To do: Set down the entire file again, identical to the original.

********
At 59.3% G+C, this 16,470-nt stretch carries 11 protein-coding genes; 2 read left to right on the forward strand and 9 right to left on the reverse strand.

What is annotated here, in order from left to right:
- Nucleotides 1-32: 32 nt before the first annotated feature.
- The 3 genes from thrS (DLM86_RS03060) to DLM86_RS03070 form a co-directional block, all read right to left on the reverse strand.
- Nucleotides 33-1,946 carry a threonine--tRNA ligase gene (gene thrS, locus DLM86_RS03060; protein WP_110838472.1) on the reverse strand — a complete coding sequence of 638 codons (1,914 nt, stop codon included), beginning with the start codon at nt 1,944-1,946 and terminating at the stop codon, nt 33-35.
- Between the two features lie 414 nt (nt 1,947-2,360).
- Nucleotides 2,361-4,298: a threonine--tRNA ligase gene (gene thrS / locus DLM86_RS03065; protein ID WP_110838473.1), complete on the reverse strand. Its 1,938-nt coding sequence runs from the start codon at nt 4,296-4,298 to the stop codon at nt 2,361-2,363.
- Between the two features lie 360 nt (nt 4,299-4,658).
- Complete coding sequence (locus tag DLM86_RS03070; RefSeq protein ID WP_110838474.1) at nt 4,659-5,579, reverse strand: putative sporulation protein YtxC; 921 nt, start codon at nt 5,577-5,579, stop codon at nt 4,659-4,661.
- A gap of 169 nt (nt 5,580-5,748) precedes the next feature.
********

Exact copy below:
At 59.3% G+C, this 16,470-nt stretch carries 11 protein-coding genes; 2 read left to right on the forward strand and 9 right to left on the reverse strand.

What is annotated here, in order from left to right:
- Nucleotides 1-32: 32 nt before the first annotated feature.
- The 3 genes from thrS (DLM86_RS03060) to DLM86_RS03070 form a co-directional block, all read right to left on the reverse strand.
- Nucleotides 33-1,946 carry a threonine--tRNA ligase gene (gene thrS, locus DLM86_RS03060; protein WP_110838472.1) on the reverse strand — a complete coding sequence of 638 codons (1,914 nt, stop codon included), beginning with the start codon at nt 1,944-1,946 and terminating at the stop codon, nt 33-35.
- Between the two features lie 414 nt (nt 1,947-2,360).
- Nucleotides 2,361-4,298: a threonine--tRNA ligase gene (gene thrS / locus DLM86_RS03065; protein ID WP_110838473.1), complete on the reverse strand. Its 1,938-nt coding sequence runs from the start codon at nt 4,296-4,298 to the stop codon at nt 2,361-2,363.
- Between the two features lie 360 nt (nt 4,299-4,658).
- Complete coding sequence (locus tag DLM86_RS03070; RefSeq protein ID WP_110838474.1) at nt 4,659-5,579, reverse strand: putative sporulation protein YtxC; 921 nt, start codon at nt 5,577-5,579, stop codon at nt 4,659-4,661.
- A gap of 169 nt (nt 5,580-5,748) precedes the next feature.